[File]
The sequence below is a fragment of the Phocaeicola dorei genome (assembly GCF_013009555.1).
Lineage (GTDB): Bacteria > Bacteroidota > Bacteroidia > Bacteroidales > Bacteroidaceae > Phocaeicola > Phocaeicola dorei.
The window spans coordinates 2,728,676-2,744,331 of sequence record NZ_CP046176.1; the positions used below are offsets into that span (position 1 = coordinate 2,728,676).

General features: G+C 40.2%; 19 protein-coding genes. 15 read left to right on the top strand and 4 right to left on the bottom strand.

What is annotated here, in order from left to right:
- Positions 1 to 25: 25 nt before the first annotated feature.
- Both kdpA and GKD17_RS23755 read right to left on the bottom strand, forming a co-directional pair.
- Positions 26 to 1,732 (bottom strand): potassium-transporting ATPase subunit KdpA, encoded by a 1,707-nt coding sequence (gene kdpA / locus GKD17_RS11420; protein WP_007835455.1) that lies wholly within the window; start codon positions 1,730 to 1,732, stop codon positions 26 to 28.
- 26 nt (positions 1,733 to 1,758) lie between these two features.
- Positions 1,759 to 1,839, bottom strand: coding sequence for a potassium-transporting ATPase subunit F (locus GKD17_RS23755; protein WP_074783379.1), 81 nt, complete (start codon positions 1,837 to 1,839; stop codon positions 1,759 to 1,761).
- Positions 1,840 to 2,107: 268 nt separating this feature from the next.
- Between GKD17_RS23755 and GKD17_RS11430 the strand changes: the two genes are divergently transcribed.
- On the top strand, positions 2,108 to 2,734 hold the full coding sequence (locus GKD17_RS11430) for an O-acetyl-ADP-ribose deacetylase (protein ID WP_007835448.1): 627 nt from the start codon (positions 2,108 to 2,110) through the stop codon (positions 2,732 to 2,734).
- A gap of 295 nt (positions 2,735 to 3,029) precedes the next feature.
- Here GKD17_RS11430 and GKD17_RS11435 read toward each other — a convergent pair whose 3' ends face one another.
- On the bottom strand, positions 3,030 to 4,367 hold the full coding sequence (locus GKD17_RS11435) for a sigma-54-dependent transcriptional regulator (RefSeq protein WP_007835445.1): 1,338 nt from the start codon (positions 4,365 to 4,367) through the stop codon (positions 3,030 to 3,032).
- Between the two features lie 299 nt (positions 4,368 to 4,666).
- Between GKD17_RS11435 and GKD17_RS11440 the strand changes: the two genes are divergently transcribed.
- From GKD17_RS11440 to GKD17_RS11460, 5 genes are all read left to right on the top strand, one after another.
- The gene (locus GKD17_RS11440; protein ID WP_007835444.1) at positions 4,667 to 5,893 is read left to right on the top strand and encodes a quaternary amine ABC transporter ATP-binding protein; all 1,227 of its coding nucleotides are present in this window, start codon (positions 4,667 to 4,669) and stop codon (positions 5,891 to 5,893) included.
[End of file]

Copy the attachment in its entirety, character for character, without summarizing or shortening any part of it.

The sequence below is a fragment of the Phocaeicola dorei genome (assembly GCF_013009555.1).
Lineage (GTDB): Bacteria > Bacteroidota > Bacteroidia > Bacteroidales > Bacteroidaceae > Phocaeicola > Phocaeicola dorei.
The window spans coordinates 2,728,676-2,744,331 of sequence record NZ_CP046176.1; the positions used below are offsets into that span (position 1 = coordinate 2,728,676).

General features: G+C 40.2%; 19 protein-coding genes. 15 read left to right on the top strand and 4 right to left on the bottom strand.

What is annotated here, in order from left to right:
- Positions 1 to 25: 25 nt before the first annotated feature.
- Both kdpA and GKD17_RS23755 read right to left on the bottom strand, forming a co-directional pair.
- Positions 26 to 1,732 (bottom strand): potassium-transporting ATPase subunit KdpA, encoded by a 1,707-nt coding sequence (gene kdpA / locus GKD17_RS11420; protein WP_007835455.1) that lies wholly within the window; start codon positions 1,730 to 1,732, stop codon positions 26 to 28.
- 26 nt (positions 1,733 to 1,758) lie between these two features.
- Positions 1,759 to 1,839, bottom strand: coding sequence for a potassium-transporting ATPase subunit F (locus GKD17_RS23755; protein WP_074783379.1), 81 nt, complete (start codon positions 1,837 to 1,839; stop codon positions 1,759 to 1,761).
- Positions 1,840 to 2,107: 268 nt separating this feature from the next.
- Between GKD17_RS23755 and GKD17_RS11430 the strand changes: the two genes are divergently transcribed.
- On the top strand, positions 2,108 to 2,734 hold the full coding sequence (locus GKD17_RS11430) for an O-acetyl-ADP-ribose deacetylase (protein ID WP_007835448.1): 627 nt from the start codon (positions 2,108 to 2,110) through the stop codon (positions 2,732 to 2,734).
- A gap of 295 nt (positions 2,735 to 3,029) precedes the next feature.
- Here GKD17_RS11430 and GKD17_RS11435 read toward each other — a convergent pair whose 3' ends face one another.
- On the bottom strand, positions 3,030 to 4,367 hold the full coding sequence (locus GKD17_RS11435) for a sigma-54-dependent transcriptional regulator (RefSeq protein WP_007835445.1): 1,338 nt from the start codon (positions 4,365 to 4,367) through the stop codon (positions 3,030 to 3,032).
- Between the two features lie 299 nt (positions 4,368 to 4,666).
- Between GKD17_RS11435 and GKD17_RS11440 the strand changes: the two genes are divergently transcribed.
- From GKD17_RS11440 to GKD17_RS11460, 5 genes are all read left to right on the top strand, one after another.
- The gene (locus GKD17_RS11440; protein ID WP_007835444.1) at positions 4,667 to 5,893 is read left to right on the top strand and encodes a quaternary amine ABC transporter ATP-binding protein; all 1,227 of its coding nucleotides are present in this window, start codon (positions 4,667 to 4,669) and stop codon (positions 5,891 to 5,893) included.